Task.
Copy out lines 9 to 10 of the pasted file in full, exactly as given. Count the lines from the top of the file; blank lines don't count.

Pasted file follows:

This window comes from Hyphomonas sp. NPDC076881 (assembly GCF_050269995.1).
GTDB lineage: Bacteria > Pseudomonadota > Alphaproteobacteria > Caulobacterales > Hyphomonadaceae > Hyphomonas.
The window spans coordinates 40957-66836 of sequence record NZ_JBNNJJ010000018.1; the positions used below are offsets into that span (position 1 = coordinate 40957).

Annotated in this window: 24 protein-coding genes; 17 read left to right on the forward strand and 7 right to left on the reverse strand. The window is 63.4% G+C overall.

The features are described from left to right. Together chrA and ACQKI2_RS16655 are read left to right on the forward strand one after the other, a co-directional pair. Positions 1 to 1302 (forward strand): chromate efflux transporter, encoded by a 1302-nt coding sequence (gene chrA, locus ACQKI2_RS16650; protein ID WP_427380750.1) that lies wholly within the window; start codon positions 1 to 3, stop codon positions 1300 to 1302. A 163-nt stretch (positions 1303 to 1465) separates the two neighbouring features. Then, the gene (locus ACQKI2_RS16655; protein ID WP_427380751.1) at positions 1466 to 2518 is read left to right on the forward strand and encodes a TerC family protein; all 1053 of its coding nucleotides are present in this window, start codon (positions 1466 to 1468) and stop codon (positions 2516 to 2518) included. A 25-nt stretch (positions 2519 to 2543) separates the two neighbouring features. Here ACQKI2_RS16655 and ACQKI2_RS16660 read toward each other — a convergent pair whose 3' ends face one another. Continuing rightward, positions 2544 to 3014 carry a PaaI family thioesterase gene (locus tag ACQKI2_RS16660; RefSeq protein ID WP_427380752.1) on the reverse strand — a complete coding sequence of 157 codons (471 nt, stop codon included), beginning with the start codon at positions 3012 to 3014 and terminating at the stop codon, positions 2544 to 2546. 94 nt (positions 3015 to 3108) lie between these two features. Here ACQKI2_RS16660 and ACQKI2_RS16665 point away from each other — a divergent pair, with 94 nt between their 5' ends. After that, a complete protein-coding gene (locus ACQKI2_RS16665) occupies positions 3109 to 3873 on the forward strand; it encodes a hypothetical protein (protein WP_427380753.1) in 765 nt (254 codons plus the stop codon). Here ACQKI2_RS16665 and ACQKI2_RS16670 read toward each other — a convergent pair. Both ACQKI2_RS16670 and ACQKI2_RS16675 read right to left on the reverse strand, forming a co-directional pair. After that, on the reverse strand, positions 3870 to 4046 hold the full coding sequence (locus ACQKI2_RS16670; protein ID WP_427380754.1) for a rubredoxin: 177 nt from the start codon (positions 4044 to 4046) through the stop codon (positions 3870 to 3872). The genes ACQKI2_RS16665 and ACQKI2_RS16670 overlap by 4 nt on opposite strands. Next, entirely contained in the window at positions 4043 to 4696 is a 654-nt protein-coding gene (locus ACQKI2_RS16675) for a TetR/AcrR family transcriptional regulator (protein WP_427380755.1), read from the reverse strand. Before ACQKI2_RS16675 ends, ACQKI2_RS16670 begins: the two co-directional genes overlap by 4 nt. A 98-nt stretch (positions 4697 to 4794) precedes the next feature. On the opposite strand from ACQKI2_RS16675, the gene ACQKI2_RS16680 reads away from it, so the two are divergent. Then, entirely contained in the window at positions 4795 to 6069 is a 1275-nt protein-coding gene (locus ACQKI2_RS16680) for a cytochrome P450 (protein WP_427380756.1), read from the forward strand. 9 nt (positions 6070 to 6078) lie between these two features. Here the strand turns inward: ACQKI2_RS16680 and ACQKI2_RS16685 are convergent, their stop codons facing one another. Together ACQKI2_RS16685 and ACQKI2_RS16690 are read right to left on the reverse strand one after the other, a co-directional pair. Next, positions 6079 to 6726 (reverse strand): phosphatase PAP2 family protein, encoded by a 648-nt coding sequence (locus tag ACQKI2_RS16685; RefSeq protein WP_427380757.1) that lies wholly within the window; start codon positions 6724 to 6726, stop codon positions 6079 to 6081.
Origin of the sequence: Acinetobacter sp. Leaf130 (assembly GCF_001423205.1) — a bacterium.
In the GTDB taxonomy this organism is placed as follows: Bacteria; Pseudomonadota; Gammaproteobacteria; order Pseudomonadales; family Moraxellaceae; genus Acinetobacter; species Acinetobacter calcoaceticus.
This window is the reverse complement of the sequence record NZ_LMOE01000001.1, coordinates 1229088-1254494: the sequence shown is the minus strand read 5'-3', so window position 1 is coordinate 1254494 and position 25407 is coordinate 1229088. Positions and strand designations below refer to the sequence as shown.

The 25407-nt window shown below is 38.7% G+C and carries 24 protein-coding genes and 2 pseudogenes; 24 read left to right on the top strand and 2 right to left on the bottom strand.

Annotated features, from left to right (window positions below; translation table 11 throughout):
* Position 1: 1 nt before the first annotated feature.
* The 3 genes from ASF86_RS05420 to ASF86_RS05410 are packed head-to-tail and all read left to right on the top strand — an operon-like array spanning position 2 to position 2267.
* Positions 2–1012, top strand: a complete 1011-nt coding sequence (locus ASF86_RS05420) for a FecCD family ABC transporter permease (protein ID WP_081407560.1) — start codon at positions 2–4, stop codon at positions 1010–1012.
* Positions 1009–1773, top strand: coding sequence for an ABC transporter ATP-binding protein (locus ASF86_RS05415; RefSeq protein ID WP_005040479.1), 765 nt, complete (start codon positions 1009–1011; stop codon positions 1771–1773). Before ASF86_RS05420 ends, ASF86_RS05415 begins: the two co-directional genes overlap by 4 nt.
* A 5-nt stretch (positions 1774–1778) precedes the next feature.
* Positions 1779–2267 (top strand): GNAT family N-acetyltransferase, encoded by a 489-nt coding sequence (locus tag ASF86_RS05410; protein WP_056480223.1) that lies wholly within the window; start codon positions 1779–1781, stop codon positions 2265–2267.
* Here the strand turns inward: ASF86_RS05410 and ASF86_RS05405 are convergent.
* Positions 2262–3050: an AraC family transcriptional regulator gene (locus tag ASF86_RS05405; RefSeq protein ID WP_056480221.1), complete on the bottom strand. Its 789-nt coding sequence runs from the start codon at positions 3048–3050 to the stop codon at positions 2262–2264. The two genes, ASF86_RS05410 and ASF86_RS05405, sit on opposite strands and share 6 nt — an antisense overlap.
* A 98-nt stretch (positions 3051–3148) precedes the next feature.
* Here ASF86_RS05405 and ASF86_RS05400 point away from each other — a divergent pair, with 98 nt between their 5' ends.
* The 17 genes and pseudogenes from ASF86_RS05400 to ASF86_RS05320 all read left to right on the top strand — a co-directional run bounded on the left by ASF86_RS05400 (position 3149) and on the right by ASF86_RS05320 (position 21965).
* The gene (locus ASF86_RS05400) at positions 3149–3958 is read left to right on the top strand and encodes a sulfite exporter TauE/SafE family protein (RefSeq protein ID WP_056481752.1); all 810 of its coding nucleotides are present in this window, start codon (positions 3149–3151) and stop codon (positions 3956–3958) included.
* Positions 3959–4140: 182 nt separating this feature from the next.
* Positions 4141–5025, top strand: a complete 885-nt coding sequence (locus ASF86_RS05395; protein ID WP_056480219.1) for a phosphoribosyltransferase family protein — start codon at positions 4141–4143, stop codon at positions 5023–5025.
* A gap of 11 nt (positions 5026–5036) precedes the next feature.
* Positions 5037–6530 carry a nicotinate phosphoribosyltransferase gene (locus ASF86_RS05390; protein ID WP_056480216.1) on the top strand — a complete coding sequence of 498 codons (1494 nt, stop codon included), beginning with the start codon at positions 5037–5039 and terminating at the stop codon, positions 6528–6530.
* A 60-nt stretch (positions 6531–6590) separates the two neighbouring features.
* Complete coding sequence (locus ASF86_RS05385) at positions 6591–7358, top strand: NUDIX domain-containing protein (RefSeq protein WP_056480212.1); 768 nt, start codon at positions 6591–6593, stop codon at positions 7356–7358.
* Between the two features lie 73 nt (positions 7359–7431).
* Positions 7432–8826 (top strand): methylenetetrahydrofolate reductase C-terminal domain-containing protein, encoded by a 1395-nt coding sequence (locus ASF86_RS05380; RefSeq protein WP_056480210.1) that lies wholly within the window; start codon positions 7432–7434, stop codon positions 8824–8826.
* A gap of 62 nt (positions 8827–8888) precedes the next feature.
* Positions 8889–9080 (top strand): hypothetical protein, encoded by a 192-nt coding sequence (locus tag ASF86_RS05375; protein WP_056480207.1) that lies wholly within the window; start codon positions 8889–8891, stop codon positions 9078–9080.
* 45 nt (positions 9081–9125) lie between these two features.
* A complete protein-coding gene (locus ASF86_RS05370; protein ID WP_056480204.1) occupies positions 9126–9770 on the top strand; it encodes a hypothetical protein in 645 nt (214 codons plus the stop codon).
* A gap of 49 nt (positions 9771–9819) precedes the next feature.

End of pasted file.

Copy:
The 25407-nt window shown below is 38.7% G+C and carries 24 protein-coding genes and 2 pseudogenes; 24 read left to right on the top strand and 2 right to left on the bottom strand.

Annotated features, from left to right (window positions below; translation table 11 throughout):